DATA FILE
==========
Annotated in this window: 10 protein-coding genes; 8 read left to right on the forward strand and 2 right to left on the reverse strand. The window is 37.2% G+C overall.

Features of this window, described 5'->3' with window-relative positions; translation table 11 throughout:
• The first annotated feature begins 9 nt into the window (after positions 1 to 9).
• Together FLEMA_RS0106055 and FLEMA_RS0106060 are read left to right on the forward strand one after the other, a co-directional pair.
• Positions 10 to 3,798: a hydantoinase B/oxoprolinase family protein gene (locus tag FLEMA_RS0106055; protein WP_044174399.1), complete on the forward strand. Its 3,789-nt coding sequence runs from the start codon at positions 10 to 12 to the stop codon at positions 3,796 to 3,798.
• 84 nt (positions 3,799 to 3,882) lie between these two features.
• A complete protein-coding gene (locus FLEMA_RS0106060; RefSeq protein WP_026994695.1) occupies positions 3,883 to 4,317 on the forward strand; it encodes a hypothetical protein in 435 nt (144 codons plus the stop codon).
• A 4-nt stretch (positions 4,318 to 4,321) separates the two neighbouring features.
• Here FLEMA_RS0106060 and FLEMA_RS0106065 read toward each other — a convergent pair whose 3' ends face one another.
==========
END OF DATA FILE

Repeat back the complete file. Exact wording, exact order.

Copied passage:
Annotated in this window: 10 protein-coding genes; 8 read left to right on the forward strand and 2 right to left on the reverse strand. The window is 37.2% G+C overall.

Features of this window, described 5'->3' with window-relative positions; translation table 11 throughout:
• The first annotated feature begins 9 nt into the window (after positions 1 to 9).
• Together FLEMA_RS0106055 and FLEMA_RS0106060 are read left to right on the forward strand one after the other, a co-directional pair.
• Positions 10 to 3,798: a hydantoinase B/oxoprolinase family protein gene (locus tag FLEMA_RS0106055; protein WP_044174399.1), complete on the forward strand. Its 3,789-nt coding sequence runs from the start codon at positions 10 to 12 to the stop codon at positions 3,796 to 3,798.
• 84 nt (positions 3,799 to 3,882) lie between these two features.
• A complete protein-coding gene (locus FLEMA_RS0106060; RefSeq protein WP_026994695.1) occupies positions 3,883 to 4,317 on the forward strand; it encodes a hypothetical protein in 435 nt (144 codons plus the stop codon).
• A 4-nt stretch (positions 4,318 to 4,321) separates the two neighbouring features.
• Here FLEMA_RS0106060 and FLEMA_RS0106065 read toward each other — a convergent pair whose 3' ends face one another.